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Sat Feb 03, 2007 12:42 pm
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Location: Kernersville Middle School
We are called to serve. Our strengths and weakness will be evident to all. We are accountable for our actions and intentions.

In reference to past experiences, I can only believe that justice will prevail. Society has a way of working through these things and those in higher powers are only as aware of these things as we report them.

Don't let it rob you of the good that you can do.


Sat Feb 03, 2007 7:22 pm
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Logan, I would not dare try to defend what this administrator did. But perhaps he made a mistake. Perhaps this person should be booted immediately. I thank you for your story though. Administrators should always strive to be fair to everyone.

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Sat Feb 03, 2007 10:02 pm
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Logan, what happened to you speaks volumes concerning strength. Your administrators lack of it and your great quantity of it. It takes a lot of time to mentor and care for new employees. Unfortunately, not all administrators are willing to put the time into it. I am doing my internship with a principal who has taken in three employees who had been placed on action plans in their old schools. All three, like yourself, are now thriving as accomplished educators. She was willing to do what it takes to help them succeed. Thanks for sharing your story. A platform persisting of aspiring administrators was definately the place to share!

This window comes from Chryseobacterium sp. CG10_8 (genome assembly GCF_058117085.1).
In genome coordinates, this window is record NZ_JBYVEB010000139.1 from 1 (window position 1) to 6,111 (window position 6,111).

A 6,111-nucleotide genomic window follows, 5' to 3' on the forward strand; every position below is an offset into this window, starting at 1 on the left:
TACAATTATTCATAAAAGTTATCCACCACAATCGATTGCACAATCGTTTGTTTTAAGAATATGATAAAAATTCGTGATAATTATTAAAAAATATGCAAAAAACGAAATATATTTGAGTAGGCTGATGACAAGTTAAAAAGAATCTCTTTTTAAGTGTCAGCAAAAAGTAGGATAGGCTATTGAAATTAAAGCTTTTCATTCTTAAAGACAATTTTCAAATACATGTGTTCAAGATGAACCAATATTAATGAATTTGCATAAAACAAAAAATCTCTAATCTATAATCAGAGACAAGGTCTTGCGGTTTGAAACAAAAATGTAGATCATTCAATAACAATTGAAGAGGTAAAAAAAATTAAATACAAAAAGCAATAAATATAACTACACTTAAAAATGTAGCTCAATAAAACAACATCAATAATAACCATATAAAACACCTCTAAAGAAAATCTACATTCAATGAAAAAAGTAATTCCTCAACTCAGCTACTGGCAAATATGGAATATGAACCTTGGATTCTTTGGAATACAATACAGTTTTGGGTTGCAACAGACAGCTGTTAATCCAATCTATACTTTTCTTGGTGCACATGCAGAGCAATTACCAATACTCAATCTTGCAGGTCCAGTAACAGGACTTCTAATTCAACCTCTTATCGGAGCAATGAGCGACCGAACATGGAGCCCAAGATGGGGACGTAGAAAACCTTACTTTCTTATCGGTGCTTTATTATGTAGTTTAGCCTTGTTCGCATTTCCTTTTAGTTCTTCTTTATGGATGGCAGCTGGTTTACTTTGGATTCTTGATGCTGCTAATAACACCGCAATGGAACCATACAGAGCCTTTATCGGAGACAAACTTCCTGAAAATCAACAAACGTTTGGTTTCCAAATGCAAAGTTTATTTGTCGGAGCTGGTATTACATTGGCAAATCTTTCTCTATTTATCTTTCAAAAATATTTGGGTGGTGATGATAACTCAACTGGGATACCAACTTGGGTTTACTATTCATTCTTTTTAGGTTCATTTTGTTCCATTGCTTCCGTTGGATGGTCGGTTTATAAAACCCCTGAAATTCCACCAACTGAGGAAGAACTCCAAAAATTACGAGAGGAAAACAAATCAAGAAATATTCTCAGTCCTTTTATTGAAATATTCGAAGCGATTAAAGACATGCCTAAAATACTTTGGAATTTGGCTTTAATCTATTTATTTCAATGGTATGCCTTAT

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Rosanna Whisnant


Sun Feb 04, 2007 8:00 am
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I think we all know there are so many issues that keep administrators in their positions. Some make sense, while many do not. Look at the many facets that I have shared with you from my own administration at Bandys. Wonders never cease... Logan, maybe all of this happened to you for a reason, if nothing else for you to gain growth and understanding so that one day when you are in the same position, you will treat a new teacher with more respect and provide the help that he/she needs.

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Amy Scronce


Sun Feb 04, 2007 6:04 pm
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Logan, I am so glad this experience did not keep you from walking into another classroom. I am glad you decided to pick yourself up and trudge on. You chose to learn from the experience. You did not let it defeat you, and you are a better, more experienced educator because of it. Just think how much this will help you if you find yourself in a similar situation with a beginning. Think how much better you will handle things.

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Rebecca Secrest


Sun Feb 04, 2007 9:26 pm
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It's me again, Logan. I didn't do this just to get another post; I forgot to say something.

It took a lot of courage to admit this to us. Wow!

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Rebecca Secrest


Sun Feb 04, 2007 9:29 pm
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Logan,
Thanks for sharing your experience. I think this is something we can all learn from as future administrators. You say you struggled with classroom management but did your administrator ever offer any resources or strategies to help? I can't believe you did not have a mentor the first year. You probably could have fought her decision to not renew based on the lack of support shown. However, some things that I have learned as I've gotten older are the following: "That which doesn't kill us makes us stronger." And I'm also a firm believer in "all things happen for a reason". You learned so much about what a weak leader looks like and that is a valuable experience for us since we will be in the position. I just hate to know that the kids at that middle school really missed out on having a great person as their teacher.[/b]

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Amy Hord


Mon Feb 05, 2007 3:45 pm
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Thanks for sharing. I have witnessed situations similar to your own and in most cases, the teacher continued to teach in another county. I will use this information to assist teacher as I continue as an administrator.

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Tue Apr 10, 2007 11:16 pm